Her lawyer, Teddy B. Gordon, questioned why parents would be forced to choose between classroom quality and diversity.
"Educational outcome is the only key," he said.
But Breyer said he was worried about the long-term impact if diversity plans were abandoned.
"There's a terrible problem -- lots and lots of districts are becoming more and more segregated and school boards are struggling," he said. "And if they knew an easy way, they'd do it. I do know courts are not very good at figuring that out."
Countering that, Justice Anthony Kennedy told Francis Mellen Jr., attorney for Louisville, that the plan presented "a troubling case."
In Seattle, public schools often rely on a "tiebreaker."
Under the city's public school plan, initiated in 1998, families can send their children to any school in their district. When there are more applicants than spaces available, and when a school is not considered "racially balanced," race is one of several "integration tiebreakers" used to achieve diversity.
A group composed primarily of white parents from two neighborhoods sued in 2001. The complaint involved 200 students who were not admitted to the schools of their choice, preventing them from attending the facilities nearest to their homes.
One school at the center of the controversy is Franklin High. Half of its roughly 1,500 students are Asian-American, a third are African-American, and about 7 percent are Hispanic.
White enrollment dropped from 23 percent in 2000 to just 10 percent last year.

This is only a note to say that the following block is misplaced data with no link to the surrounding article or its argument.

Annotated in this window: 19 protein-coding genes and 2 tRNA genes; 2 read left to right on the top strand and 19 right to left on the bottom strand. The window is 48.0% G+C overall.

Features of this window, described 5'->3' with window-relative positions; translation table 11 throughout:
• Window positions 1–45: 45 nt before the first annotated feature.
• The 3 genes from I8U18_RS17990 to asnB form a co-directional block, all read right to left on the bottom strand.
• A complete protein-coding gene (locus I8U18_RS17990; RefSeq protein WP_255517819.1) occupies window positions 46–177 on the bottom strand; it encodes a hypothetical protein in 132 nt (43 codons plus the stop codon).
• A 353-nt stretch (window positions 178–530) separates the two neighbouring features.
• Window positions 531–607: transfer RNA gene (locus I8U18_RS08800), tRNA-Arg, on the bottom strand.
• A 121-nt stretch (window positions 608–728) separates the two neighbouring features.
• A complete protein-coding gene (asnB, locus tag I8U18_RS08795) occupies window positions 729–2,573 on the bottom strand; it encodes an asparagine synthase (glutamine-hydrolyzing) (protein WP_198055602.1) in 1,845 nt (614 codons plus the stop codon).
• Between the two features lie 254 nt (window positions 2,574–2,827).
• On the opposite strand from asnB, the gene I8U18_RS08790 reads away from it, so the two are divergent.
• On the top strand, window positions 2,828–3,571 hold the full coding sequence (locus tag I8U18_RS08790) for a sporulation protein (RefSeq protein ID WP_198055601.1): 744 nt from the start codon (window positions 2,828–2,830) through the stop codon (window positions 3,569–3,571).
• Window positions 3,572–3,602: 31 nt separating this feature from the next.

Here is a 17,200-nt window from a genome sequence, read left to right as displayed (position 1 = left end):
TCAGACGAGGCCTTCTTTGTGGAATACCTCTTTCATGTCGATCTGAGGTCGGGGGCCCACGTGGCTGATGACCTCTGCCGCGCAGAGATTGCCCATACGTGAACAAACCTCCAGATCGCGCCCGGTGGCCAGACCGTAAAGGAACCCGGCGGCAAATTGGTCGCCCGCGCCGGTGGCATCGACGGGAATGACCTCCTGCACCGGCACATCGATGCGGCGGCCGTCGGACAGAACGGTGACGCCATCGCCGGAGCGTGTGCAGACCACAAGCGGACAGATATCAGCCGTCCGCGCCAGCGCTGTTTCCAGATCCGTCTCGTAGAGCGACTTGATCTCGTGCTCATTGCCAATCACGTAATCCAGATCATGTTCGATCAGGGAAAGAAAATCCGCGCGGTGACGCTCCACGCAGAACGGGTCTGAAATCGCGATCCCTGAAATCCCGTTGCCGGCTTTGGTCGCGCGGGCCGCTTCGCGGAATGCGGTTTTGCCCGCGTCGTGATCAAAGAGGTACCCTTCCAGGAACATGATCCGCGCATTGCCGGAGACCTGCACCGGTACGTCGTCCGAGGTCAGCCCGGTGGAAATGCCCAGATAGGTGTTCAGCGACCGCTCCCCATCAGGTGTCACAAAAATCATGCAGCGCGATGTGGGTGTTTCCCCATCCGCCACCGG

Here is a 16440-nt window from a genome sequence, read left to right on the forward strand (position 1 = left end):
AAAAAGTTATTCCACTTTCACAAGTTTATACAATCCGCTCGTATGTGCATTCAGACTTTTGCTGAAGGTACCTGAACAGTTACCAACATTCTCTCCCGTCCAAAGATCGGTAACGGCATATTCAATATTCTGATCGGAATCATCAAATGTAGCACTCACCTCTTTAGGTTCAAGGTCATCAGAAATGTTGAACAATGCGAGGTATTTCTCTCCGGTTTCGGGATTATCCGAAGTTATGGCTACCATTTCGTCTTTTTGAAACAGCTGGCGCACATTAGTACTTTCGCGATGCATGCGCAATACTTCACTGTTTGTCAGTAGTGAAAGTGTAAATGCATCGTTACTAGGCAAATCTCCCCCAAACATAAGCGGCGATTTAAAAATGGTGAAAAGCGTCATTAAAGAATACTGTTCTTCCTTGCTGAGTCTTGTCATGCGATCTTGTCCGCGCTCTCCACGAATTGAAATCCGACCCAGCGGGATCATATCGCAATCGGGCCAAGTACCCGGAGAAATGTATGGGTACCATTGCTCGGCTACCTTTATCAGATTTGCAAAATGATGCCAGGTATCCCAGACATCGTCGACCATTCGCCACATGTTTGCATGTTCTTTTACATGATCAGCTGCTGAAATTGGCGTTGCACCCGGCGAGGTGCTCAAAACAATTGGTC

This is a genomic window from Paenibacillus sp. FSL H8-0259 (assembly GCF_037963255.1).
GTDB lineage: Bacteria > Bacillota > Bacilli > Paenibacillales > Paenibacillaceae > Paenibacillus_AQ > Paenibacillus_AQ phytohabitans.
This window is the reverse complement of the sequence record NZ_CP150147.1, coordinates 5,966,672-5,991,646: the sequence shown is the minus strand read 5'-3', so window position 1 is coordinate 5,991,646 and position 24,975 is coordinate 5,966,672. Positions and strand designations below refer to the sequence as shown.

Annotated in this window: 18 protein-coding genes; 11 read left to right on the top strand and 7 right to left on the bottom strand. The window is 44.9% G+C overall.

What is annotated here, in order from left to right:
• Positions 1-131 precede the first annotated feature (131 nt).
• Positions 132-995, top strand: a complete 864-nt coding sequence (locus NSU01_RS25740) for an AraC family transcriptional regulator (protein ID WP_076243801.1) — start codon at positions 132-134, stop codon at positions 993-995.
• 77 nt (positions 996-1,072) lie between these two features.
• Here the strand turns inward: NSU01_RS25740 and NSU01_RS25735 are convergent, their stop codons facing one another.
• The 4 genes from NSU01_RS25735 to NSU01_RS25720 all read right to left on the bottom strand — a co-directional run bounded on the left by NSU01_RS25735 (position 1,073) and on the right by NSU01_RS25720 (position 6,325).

Franklin's diversity plan has been suspended while the appeals are working their way through the courts.
Justice Kennedy repeatedly raised concerns about Seattle's plan, telling attorney Michael Madden, "The problem is, that unlike strategic siting, magnet schools, special resources, special programs in some schools, you're characterizing each student by the reason of the color of his or her skin."
"That is quite a different means," he said. "And it seems to me that that should only be, if ever allowed, allowed as a last resort."
Madden replied that the Seattle school district has been competing with various forces.
"It's important to the credibility and functionality of the school system to have a system that is accepted by the public, by our constituents. And so people like choice," the attorney said.
"They also like neighborhood schools. They also like diverse schools. And the board recognized when it set about to develop this plan that accommodating all of those values would require some trade-offs."
Madden also argued Seattle's policy does not violate the law, since students are not turned away from the district.
And he claimed the current school-assignment plans require less busing for racial purposes and provide more choice for parents than did earlier plans.
The sticking point could be whether those efforts represent a "compelling government interest."
"Race-neutral" goes undefined
The Bush administration supports the parents bringing suit against the choice plans.
Solicitor General Paul Clement told the justices that the two plans at issue represent "very stark racial quotas."
He argued they are a "clear effort to get the schools to mimic the overall community," and that other "race-neutral" means to achieve classroom diversity should be used.
Souter pressed for specifics on what "race-neutral" means, but Clement did not elaborate. And Souter wondered how schools could ensure racial isolation in schools would not reach "extreme disparity."
"The question comes down to whether they (school officials) can do it candidly or do it clumsily," Souter said. "That is, it seems to me, an unacceptable basis to draw a constitutional line."